“The improvement of understanding is for two ends: first our own increase for knowledge; secondly, to enable us to deliver that knowledge to others.” -John Locke
Defining what an informative speech is can be both straight-forward and somewhat tricky at the same time. Very simply, an informative speech can first be defined as a speech based entirely and exclusively on facts. Basically, an informative speech conveys knowledge, a task that every person engages in every day in some form or another. Whether giving someone who is lost driving directions, explaining the specials of the day as a server, or describing the plot of a movie to friends, people engage in forms of informative speaking daily. Secondly, an informative speech does not attempt to convince the audience that one thing is better than another. It does not advocate a course of action.
Consider the following two statements:
2 + 2 = 4
George Washington was the first President of the United States.
In each case, the statement made is what can be described as irrefutable, meaning a statement or claim that cannot be argued. In the first example, even small children are taught that having two apples and then getting two more apples will result in having four apples. This statement is irrefutable in that no one in the world will (or should!) argue this: It is a fact.
Similarly, with the statement “George Washington was the first President of the United States,” this again is an irrefutable fact. If you asked one hundred history professors and read one hundred history textbooks, the professors and textbooks would all say the same thing: Washington was the first president. No expert, reliable source, or person with any common sense would argue about this.
(Someone at this point might say, “No, John Hanson was the first president.” However, he was president under the Articles of Confederation for a short period—November 5, 1781, to November 3, 1782—not under our present Constitution. This example shows the importance of stating your facts clearly and precisely and being able to cite their origins.)
Therefore, an informative speech should not incorporate opinion as its basis. This can be the tricky part of developing an informative speech, because some opinion statements sometimes sound like facts (since they are generally agreed upon by many people), but are really opinion.
For example, in an informative speech on George Washington, you might say, “George Washington was one of the greatest presidents in the history of the United States.” While this statement may be agreed upon by most people, it is possible for some people to disagree and argue the opposite point of view. The statement “George Washington was one of the greatest presidents in the history of the United States” is not irrefutable, meaning someone could argue this claim. If, however, you present the opinion as an opinion from a source, that is acceptable: it is a fact that someone (hopefully someone with expertise) holds the opinion. You do not want your central idea, your main points, and the majority of your supporting material to be opinion or argument in an informative speech.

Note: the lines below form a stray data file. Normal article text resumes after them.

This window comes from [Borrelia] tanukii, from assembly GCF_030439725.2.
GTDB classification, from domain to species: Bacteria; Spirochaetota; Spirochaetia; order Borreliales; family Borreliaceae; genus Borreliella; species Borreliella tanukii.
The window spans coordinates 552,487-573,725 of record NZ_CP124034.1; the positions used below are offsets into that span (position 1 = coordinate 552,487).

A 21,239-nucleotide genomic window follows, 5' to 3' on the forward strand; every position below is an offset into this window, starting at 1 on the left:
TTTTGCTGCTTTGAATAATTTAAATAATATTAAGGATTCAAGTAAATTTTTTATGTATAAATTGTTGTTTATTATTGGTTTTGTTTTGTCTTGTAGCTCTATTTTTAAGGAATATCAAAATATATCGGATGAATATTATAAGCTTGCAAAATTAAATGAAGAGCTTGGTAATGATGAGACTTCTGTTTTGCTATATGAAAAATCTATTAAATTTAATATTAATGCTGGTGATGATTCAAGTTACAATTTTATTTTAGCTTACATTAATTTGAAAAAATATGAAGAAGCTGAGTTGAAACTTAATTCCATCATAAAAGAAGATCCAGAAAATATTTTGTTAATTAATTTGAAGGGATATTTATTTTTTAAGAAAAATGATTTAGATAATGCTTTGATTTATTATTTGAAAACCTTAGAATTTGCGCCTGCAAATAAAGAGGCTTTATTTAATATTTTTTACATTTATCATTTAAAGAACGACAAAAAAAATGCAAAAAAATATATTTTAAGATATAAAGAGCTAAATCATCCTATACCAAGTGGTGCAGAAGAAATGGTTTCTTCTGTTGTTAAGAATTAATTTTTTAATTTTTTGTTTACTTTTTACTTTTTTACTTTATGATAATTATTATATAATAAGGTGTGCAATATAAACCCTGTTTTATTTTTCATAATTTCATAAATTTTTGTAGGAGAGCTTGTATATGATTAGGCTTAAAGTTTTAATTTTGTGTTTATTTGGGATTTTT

Additionally, you should never take sides on an issue in an informative speech, nor should you “spin” the issue in order to influence the opinions of the listeners. Even if you are informing the audience about differences in views on controversial topics, you should simply and clearly explain the issues. This is not to say, however, that the audience’s needs and interests have nothing to do with the informative speech. We come back to the WIIFM principle (“What’s in it for me?) because even though an informative speech is fact-based, it still needs to relate to people’s lives in order to maintain their attention.
The question may arise here, “If we can find anything on the Internet now, why bother to give an informative speech?” The answer lies in the unique relationship between audience and speaker found in the public speaking context. The speaker can choose to present information that is of most value to the audience. Secondly, the speaker is not just overloading the audience with data. As we have mentioned before, that’s not really a good idea because audiences cannot remember great amounts of data and facts after listening. The focus of the content is what matters. This is where the specific purpose and central idea come into play. Remember, public speaking is not a good way to “dump data” on the audience, but to make information meaningful.
Finally, although we have stressed that the informative speech is fact-based and does not have the purpose of persuasion, information still has an indirect effect on someone. If a classmate gives a speech on correctly using the Heimlich Maneuver to help a choking victim, the side effect (and probably desired result) is that the audience would use it when confronted with the situation.
a speech based entirely and exclusively on facts and whose main purpose is to inform rather than persuade, amuse, or inspire
a statement or claim that cannot be argued
a personal view, attitude, or belief about something